There isn’t a set definition of behavioural insomnia of childhood (BIC), but problems like struggling to fall asleep independently or waking up frequently at night are common.
These sleep problems tend to come from the child having negative feelings towards sleep, which can contribute to their struggle to fall asleep and wake up at night.
The most common treatments are behavioural interventions, e.g., establishing routines, teaching relaxation, learning self-soothing skills and positive associations with sleep.5
Sleep maintenance insomnia is when you find yourself struggling to stay asleep or waking up too early and struggling to get back to sleep.
Some sleep maintenance insomnia causes include medical concerns like depression and anxiety, but you might find yourself experiencing maintenance insomnia when you’re stressed.
What causes insomnia?
Various triggers, including stress, medication, and different health conditions, can cause insomnia.
Here are the 4 most common causes of insomnia:
Anxiety and stress
Many people find it difficult to fall asleep during or after stressful events, from work problems and emotional worries to financial issues and grief. Lying awake thinking about getting to sleep can often cause frustration and anxiety.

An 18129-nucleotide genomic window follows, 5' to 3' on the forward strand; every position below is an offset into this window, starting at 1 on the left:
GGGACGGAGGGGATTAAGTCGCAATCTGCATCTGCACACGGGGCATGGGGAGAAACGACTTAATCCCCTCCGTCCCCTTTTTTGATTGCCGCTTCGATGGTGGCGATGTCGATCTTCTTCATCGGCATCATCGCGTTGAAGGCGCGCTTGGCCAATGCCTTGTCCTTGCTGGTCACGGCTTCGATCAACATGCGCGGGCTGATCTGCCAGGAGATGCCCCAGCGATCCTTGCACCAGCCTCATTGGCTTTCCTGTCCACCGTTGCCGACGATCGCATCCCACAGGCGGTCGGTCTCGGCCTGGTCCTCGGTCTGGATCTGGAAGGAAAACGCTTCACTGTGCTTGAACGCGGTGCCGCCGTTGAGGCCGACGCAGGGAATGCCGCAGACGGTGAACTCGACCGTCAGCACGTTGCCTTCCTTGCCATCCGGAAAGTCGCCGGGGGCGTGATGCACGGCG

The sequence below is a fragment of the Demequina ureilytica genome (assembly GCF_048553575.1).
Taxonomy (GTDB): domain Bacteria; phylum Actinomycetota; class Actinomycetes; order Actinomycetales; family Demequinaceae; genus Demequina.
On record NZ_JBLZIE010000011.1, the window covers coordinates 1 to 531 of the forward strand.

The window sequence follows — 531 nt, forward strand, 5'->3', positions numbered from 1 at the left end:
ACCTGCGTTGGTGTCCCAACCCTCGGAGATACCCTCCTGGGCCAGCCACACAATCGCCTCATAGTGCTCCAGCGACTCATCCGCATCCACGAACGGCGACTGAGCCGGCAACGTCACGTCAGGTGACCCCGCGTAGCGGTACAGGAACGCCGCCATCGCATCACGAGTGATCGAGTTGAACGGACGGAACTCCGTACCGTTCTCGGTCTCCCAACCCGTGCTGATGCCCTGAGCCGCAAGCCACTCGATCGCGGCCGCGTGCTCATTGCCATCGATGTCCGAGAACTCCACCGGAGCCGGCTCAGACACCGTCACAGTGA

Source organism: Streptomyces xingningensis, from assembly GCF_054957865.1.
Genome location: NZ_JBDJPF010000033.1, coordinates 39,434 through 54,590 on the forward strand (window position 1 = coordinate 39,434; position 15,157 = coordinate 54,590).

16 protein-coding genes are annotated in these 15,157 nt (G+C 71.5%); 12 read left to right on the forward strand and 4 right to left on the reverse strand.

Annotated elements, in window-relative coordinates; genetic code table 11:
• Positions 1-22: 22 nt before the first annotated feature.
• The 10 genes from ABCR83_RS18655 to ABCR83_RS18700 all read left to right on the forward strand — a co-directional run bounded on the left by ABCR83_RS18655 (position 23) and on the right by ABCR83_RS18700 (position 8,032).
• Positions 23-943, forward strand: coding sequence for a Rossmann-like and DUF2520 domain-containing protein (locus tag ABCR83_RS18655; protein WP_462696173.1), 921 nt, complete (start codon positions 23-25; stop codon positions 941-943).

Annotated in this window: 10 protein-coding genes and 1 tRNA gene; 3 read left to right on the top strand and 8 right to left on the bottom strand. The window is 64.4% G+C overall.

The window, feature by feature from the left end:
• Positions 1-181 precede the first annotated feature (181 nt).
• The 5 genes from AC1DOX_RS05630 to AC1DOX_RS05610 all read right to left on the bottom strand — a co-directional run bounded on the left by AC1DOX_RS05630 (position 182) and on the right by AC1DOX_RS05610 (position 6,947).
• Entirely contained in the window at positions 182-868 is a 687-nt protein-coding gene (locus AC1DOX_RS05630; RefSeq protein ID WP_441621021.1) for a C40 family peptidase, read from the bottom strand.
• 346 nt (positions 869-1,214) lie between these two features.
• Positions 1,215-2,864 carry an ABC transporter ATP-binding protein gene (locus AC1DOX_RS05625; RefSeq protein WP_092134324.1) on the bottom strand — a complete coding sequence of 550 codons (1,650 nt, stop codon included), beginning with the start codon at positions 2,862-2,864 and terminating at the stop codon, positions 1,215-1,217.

Mental health problems, such as depression, anxiety, or post-traumatic stress disorder, can all contribute to insomnia and can play a part in disrupting sleep.
Sleeping routine and environment
People with insomnia may find that going to bed at irregular times makes the issue worse. Aiming to go to bed at a similar time every night may help to develop a regular sleep pattern.
Other factors, such as shift changes at work or jet lag from flying long-haul to a different time zone, may also cause difficulty sleeping. In addition, making sure your bedroom is not too hot, too cold, or too bright may help you get a good night’s sleep.
There are several medical issues or conditions that can contribute to insomnia, like asthma or conditions that cause long-term discomfort. Other sleep disorders, such as sleep apnoea, night terrors and sleepwalking, could also be to blame.
Various over-the-counter medications or prescriptions can cause insomnia. To be on the safe side, always check the leaflet that comes with medications to find out if insomnia is listed as a side effect.
Pay particular attention to steroid medications, some antidepressants, beta-blockers, and other high blood pressure medications.
11 lifestyle changes to help you sleep
If you’re coping with long-term insomnia, we’ve rounded up some tips to help you, along with guidance on when to see your GP. Making changes to your lifestyle, habits and where you sleep can help to improve your chances of falling asleep.
Here are some general sleep tips:
Avoid napping during the day
Short naps during the day are encouraged for some people to help them relax, feel alert and improve their mood, but napping isn’t for everyone.